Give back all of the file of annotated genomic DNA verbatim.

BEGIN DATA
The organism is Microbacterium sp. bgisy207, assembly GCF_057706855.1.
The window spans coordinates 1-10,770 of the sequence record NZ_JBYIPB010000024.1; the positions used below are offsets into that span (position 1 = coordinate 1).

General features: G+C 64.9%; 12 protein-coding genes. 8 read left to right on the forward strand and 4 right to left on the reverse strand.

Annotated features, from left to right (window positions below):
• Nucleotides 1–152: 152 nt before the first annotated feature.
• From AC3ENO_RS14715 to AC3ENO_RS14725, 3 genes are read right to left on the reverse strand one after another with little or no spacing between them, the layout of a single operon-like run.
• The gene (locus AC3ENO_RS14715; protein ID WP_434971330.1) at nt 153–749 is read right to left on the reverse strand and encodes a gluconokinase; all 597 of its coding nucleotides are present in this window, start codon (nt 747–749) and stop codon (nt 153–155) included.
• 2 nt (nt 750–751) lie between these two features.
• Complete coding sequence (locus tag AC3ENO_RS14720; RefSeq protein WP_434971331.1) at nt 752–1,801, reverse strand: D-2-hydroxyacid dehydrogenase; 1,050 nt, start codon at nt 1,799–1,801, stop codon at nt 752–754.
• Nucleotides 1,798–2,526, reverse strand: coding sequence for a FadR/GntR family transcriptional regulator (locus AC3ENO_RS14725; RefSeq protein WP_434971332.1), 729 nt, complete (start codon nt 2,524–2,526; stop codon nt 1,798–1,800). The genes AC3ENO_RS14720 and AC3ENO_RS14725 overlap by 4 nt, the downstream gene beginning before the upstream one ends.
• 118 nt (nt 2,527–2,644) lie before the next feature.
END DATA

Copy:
The organism is Microbacterium sp. bgisy207, assembly GCF_057706855.1.
The window spans coordinates 1-10,770 of the sequence record NZ_JBYIPB010000024.1; the positions used below are offsets into that span (position 1 = coordinate 1).

General features: G+C 64.9%; 12 protein-coding genes. 8 read left to right on the forward strand and 4 right to left on the reverse strand.

Annotated features, from left to right (window positions below):
• Nucleotides 1–152: 152 nt before the first annotated feature.
• From AC3ENO_RS14715 to AC3ENO_RS14725, 3 genes are read right to left on the reverse strand one after another with little or no spacing between them, the layout of a single operon-like run.
• The gene (locus AC3ENO_RS14715; protein ID WP_434971330.1) at nt 153–749 is read right to left on the reverse strand and encodes a gluconokinase; all 597 of its coding nucleotides are present in this window, start codon (nt 747–749) and stop codon (nt 153–155) included.
• 2 nt (nt 750–751) lie between these two features.
• Complete coding sequence (locus tag AC3ENO_RS14720; RefSeq protein WP_434971331.1) at nt 752–1,801, reverse strand: D-2-hydroxyacid dehydrogenase; 1,050 nt, start codon at nt 1,799–1,801, stop codon at nt 752–754.
• Nucleotides 1,798–2,526, reverse strand: coding sequence for a FadR/GntR family transcriptional regulator (locus AC3ENO_RS14725; RefSeq protein WP_434971332.1), 729 nt, complete (start codon nt 2,524–2,526; stop codon nt 1,798–1,800). The genes AC3ENO_RS14720 and AC3ENO_RS14725 overlap by 4 nt, the downstream gene beginning before the upstream one ends.
• 118 nt (nt 2,527–2,644) lie before the next feature.